What’s the best way to prioritize?

Gary Swart (General Partner at Polaris Partners)
Don’t make this mistake with metrics | A Founder’s Notebook

Figure out the metric that matters most for your company and understand that the more you measure, the less prioritized you’ll be. Don’t fall into the trap of trying to measure everything. What I’ve learned is that in the early days, what matters most is having customers who love and use your product. Figure out the one or two best measures to determine this.

What’s the best way to prioritize?

Armando Biondi (Cofounder & COO of AdExpresso)
From 0 to $1.2M RunRate (and profitability!) in just 5 quarters. 9 lessons learned in creating an impossible company

Does this contribute to hitting our month-over-month growth goal? If/when the answer is “yes” to several things, the following question is: Which one requires the lowest effort and the shortest time to generate the biggest impact with the highest chance of success?

What’s the best way to prioritize?

David Jackson (Founder, Seeking Alpha)
How to decide what to prioritize — a simple rule for startup CEOs | A Founder’s Notebook

In Seeking Alpha, we prioritize the project with the highest chance of success, not the project with the highest probability-weighted outcome. This is because we want to optimize for speed of learning, and you learn only from successes, not failures.

What’s the best way to keep productivity high?

Geoffrey James (a contributing editor for Inc.com, is an author of the award-winning blog Sales Source)
How many hours per week should you work to maximize your impact? | A Founder’s Notebook

Conventional business wisdom is that there’s a positive correlation between long work hours and employee productivity. Instead, the opposite is true. It’s now known that long work hours reduce creativity by decreasing the amount of waking hours when the mind is at rest.

What’s the best way to keep productivity high?

Mark Suster (Managing Partner at Upfront Ventures)
Do Less. More. | Bothsides of the Table

Success often comes from doing a few things extraordinarily well and noticeably better than the competition and is measured in customer feedback, product engagement, growth in usage and ultimately in revenue growth. Do less. And do the things that you ARE doing better and with higher quality. Have a shorter to-do list with more things that are in the “done” category.

What’s the best way to keep productivity high?

Lew Cirne (Founder & CEO at New Relic)
Six chairs for an ideal meeting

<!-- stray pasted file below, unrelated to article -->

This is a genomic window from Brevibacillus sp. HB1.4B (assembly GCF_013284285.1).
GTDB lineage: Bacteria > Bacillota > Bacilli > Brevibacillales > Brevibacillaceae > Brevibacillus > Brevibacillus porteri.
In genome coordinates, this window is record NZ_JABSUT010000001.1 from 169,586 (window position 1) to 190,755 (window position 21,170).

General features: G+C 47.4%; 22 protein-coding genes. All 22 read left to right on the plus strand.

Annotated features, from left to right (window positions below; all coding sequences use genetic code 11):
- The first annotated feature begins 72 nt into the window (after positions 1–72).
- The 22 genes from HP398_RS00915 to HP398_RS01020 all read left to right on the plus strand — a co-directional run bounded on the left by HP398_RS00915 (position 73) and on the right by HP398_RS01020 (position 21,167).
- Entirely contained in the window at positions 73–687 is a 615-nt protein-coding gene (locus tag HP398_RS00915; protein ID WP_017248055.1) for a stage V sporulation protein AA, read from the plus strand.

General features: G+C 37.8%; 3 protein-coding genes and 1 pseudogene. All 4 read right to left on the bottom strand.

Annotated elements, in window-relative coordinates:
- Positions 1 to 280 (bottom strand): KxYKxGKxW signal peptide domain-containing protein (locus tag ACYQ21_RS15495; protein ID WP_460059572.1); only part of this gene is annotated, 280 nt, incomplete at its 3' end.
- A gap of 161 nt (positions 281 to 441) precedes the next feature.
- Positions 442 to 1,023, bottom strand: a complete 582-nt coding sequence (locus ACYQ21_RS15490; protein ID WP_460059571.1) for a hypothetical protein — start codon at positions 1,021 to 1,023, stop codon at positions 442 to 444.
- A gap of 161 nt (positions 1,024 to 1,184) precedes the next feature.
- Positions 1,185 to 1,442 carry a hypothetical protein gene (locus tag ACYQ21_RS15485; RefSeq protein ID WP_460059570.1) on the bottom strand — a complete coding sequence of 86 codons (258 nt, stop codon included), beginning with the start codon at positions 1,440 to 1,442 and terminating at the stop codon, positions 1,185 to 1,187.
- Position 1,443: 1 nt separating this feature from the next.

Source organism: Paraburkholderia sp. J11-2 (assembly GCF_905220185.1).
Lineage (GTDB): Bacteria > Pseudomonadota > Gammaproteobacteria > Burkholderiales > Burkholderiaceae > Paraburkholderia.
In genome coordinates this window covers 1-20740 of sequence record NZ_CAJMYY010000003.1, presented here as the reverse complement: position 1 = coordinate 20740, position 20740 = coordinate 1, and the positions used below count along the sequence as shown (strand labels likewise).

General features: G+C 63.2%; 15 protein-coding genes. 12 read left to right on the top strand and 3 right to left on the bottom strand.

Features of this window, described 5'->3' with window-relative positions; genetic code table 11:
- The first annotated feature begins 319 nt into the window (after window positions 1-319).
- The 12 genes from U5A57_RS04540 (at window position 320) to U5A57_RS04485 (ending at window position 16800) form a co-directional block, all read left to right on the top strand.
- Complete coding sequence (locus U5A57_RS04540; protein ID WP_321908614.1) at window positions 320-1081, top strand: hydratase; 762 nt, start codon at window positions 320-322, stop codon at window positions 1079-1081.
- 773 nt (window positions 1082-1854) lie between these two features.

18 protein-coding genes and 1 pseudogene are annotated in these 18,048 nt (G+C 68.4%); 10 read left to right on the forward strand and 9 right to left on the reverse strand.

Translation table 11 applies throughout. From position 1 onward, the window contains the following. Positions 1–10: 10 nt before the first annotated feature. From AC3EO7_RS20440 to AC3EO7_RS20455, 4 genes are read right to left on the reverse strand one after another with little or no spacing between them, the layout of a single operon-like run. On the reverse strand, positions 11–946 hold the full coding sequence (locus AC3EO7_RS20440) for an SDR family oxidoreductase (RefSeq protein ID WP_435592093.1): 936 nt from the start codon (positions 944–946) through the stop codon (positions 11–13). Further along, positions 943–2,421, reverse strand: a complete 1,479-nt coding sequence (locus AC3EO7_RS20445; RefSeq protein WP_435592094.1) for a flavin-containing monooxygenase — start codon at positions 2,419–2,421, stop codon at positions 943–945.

One of the things I do on a quarterly basis is to review the standing meetings on my calendar, and every one of them ought to be able defend itself. The point is not to keep going to that meeting just because you always have to go. I think it’s a great practice to say, “OK, we meet every Thursday on this. Does it have to be these people every Thursday? Why?”

What’s the best way to prioritize?

David Jackson (Founder, Seeking Alpha)
How managers can communicate more effectively | A Founder’s Notebook

Sometimes a manager identifies a problem that needs to be solved, without suggesting a solution or expressing an opinion. Being explicit can also help in that case: Is solving this problem important, urgent or both?

Gary Swart (General Partner at Polaris Partners)
Don’t make this mistake with metrics | A Founder’s Notebook

Figure out the metric that matters most for your company and understand that the more you measure, the less prioritized you’ll be. Don’t fall into the trap of trying to measure everything. What I’ve learned is that in the early days, what matters most is having customers who love and use your product. Figure out the one or two best measures to determine this.

Armando Biondi (Cofounder & COO of AdExpresso)
From 0 to $1.2M RunRate (and profitability!) in just 5 quarters. 9 lessons learned in creating an impossible company

Does this contribute to hitting our month-over-month growth goal? If/when the answer is “yes” to several things, the following question is: Which one requires the lowest effort and the shortest time to generate the biggest impact with the highest chance of success?

David Jackson (Founder, Seeking Alpha)
How to decide what to prioritize — a simple rule for startup CEOs | A Founder’s Notebook